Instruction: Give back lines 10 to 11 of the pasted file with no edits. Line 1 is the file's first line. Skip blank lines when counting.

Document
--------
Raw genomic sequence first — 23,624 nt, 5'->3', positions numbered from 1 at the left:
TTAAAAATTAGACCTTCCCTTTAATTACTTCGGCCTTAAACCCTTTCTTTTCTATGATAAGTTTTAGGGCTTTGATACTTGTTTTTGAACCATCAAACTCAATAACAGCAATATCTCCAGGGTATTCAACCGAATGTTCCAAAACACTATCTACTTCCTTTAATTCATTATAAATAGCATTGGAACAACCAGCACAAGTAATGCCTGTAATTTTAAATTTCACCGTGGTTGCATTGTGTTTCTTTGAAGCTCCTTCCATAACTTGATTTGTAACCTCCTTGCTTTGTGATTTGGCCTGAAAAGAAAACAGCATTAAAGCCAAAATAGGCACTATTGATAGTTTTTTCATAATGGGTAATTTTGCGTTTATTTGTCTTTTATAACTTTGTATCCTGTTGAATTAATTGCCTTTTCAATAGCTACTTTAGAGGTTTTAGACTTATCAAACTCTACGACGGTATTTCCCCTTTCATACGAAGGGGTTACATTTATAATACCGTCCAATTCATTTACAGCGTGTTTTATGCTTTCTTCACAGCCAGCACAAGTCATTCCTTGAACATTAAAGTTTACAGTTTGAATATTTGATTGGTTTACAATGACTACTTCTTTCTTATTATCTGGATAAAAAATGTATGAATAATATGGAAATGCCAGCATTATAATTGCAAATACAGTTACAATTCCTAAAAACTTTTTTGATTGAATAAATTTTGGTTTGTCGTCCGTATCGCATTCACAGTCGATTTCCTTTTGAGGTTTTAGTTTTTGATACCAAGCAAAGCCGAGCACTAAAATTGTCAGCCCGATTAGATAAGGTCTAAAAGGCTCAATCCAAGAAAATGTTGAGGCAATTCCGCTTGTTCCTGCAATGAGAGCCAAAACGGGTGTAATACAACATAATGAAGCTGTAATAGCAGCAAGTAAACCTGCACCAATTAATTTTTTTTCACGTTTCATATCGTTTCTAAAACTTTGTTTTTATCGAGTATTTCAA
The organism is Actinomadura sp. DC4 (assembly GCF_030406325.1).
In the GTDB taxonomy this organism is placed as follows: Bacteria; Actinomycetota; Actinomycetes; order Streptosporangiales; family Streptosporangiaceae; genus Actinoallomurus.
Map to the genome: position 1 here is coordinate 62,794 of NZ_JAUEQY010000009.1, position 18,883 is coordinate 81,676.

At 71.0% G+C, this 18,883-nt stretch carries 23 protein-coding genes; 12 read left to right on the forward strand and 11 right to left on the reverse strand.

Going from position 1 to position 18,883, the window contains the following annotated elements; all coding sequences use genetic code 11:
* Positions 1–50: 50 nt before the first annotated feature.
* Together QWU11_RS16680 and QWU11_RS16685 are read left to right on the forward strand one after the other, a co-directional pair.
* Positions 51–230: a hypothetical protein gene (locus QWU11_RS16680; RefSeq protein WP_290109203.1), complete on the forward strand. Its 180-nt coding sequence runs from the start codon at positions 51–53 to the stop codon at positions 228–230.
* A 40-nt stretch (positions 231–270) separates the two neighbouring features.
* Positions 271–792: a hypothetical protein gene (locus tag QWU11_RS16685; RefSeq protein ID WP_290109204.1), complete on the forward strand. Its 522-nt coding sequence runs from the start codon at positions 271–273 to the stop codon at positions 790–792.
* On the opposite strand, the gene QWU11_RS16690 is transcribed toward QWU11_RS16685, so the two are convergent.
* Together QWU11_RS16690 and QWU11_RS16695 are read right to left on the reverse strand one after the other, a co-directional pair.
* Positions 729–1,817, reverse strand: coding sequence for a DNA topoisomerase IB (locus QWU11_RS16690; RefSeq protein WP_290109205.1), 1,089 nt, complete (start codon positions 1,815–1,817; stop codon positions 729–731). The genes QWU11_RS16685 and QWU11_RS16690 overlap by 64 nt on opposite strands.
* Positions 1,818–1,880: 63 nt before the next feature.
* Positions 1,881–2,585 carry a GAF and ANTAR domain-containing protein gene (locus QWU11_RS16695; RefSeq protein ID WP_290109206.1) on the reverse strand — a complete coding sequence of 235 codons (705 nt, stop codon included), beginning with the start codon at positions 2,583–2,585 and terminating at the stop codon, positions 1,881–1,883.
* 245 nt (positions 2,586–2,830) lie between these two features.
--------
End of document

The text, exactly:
* Positions 51–230: a hypothetical protein gene (locus QWU11_RS16680; RefSeq protein WP_290109203.1), complete on the forward strand. Its 180-nt coding sequence runs from the start codon at positions 51–53 to the stop codon at positions 228–230.
* A 40-nt stretch (positions 231–270) separates the two neighbouring features.